It's an effort to shed a little more light on what Mount Pearl residents are doing with their garbage and whether they are recycling.
Clear plastic bag are coming to curbsides in the city in March. Residents will be forced to make the switch March 1 for garbage, though recycling can remain in blue bags.
Mount Pearl Mayor Randy Simms said Wednesday that he's hoping the move will boost the city's recycling rates, which have been trickling down.
"Twenty-nine per cent of what's going out in our garbage is actually recyclable materials and we're only getting 9.5 per cent of that [diverted]," Simms told CBC Radio's On The Go.
"So we've got to get those numbers up there if we can."
Simms said he's hopeful that the switch to see-through bags will give residents a chance to think again about what they are tossing in the trash.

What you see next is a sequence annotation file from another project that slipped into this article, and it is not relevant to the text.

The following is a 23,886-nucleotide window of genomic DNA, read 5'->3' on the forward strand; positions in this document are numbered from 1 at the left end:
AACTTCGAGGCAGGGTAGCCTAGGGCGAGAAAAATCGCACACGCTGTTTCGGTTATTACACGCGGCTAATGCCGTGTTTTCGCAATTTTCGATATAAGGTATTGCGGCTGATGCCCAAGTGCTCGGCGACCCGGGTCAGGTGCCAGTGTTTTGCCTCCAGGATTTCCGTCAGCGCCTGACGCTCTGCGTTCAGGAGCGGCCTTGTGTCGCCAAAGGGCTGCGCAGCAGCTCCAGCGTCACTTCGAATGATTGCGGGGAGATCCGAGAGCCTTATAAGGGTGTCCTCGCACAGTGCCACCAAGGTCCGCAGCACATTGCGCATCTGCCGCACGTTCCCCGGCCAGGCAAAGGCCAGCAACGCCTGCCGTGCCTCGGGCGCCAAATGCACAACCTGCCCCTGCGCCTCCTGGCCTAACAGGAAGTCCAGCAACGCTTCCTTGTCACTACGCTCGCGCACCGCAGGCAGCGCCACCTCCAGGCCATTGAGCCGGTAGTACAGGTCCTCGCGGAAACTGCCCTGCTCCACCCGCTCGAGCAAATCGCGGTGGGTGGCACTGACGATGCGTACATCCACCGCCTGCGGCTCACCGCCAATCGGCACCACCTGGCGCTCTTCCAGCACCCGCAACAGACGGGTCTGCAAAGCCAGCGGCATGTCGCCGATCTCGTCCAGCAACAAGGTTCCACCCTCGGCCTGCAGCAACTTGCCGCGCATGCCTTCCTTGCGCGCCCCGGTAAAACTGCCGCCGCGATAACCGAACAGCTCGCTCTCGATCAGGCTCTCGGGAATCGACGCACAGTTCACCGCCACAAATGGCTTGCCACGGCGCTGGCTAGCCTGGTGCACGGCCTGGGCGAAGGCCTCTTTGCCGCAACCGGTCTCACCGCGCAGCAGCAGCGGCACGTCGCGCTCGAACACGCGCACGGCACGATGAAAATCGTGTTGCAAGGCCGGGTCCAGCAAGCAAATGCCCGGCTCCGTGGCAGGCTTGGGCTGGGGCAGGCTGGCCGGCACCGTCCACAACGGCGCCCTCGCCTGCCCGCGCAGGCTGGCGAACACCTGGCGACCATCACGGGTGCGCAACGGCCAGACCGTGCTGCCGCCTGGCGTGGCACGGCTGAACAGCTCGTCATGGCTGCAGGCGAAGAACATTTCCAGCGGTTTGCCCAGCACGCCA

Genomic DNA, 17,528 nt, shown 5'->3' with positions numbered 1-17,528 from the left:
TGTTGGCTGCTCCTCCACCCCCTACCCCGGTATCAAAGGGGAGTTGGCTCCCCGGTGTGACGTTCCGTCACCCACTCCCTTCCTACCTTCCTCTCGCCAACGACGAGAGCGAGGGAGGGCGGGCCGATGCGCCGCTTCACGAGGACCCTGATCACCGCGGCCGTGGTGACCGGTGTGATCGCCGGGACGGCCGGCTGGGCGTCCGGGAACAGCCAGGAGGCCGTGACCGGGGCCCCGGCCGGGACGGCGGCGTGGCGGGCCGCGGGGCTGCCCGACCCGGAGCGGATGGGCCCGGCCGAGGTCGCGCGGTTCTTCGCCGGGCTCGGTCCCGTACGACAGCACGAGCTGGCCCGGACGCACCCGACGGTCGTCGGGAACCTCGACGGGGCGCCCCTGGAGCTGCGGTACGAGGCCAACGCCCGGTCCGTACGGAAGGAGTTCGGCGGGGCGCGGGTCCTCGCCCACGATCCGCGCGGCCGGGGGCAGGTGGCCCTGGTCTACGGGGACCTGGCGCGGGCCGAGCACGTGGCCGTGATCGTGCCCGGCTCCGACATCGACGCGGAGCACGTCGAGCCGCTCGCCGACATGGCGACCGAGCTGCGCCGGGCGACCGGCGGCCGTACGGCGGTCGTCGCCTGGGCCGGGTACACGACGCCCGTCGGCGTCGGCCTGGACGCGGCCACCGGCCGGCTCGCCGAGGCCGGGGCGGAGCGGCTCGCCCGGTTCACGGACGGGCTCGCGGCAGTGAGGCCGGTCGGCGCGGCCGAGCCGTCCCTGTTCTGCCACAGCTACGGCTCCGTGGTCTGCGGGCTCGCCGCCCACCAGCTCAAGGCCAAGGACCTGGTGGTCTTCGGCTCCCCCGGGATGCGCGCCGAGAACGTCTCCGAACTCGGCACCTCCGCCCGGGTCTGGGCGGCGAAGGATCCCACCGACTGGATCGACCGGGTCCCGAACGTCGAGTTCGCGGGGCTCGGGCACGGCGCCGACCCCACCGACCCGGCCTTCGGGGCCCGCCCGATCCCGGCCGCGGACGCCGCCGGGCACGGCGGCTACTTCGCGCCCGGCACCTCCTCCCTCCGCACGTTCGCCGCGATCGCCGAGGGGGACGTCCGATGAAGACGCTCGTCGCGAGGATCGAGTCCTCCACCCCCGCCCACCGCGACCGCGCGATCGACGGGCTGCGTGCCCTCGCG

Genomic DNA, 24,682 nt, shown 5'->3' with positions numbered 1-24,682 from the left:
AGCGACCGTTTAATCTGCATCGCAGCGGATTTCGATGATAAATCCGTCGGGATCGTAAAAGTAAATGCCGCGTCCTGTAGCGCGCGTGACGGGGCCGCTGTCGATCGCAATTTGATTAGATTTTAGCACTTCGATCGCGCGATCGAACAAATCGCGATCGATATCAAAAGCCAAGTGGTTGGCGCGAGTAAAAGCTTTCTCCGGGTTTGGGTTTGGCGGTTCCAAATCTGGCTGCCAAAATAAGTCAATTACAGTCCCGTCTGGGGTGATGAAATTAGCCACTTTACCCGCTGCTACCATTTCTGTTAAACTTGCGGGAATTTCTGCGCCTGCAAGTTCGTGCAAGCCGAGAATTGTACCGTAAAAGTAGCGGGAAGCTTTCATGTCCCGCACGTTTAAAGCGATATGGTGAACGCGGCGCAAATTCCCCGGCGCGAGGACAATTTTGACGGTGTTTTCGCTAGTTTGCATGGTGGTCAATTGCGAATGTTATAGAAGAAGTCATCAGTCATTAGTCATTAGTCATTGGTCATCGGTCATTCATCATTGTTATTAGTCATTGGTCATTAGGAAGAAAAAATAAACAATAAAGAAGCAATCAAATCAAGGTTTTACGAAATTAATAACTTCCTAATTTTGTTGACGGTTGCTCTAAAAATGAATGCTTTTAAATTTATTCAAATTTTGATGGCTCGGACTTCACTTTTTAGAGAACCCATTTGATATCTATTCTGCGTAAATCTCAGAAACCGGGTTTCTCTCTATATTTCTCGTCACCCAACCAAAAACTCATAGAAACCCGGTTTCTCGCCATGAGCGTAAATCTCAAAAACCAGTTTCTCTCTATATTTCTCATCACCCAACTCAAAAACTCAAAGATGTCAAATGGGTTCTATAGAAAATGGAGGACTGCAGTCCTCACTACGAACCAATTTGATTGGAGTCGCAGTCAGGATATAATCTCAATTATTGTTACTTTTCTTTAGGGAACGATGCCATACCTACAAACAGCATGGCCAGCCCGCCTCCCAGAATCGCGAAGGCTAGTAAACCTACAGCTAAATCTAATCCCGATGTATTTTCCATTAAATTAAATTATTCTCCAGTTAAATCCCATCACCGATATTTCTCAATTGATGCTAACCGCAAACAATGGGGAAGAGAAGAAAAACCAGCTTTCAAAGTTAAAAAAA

It's also an opportunity for city inspectors to have a look inside the bags.
"If we see that somebody is simply ignoring the rule completely and not recycling, and not even making an effort to recycle, I think that that individual can anticipate that at some point they will be identified," Simms said.
The city's website says a warning will be issued first, then bags could be rejected and left at the curb.
Garbage containers to blame?
A few years ago, according to Simms, Mount Pearl had a recycling diversion rate of 15.5 per cent, compared to the 9.5 percent now.
Simms says some of the blame might lie with the garbage bins residents now use to hold bags on garbage day.
"You look around, and say, 'OK what has changed? Why would that happen?' And the one big thing that changed obviously is we introduced the containerized garbage cart program."
"It's been a huge success, it's very popular, but I think one of the unintended consequences is that we saw a reduction in the amount of recycling in the city."
When the new clear bags roll out, residents will still be allowed to use two small — grocery store size — opaque bags for private materials, although the city hasn't spelled out what is considered private.
"We're going to do [this] for 90 days," Simms said. "And if at the end of 90 days we actually see that our [recycling] rate has gone down again or hasn't improved, we'll have to try to do something else."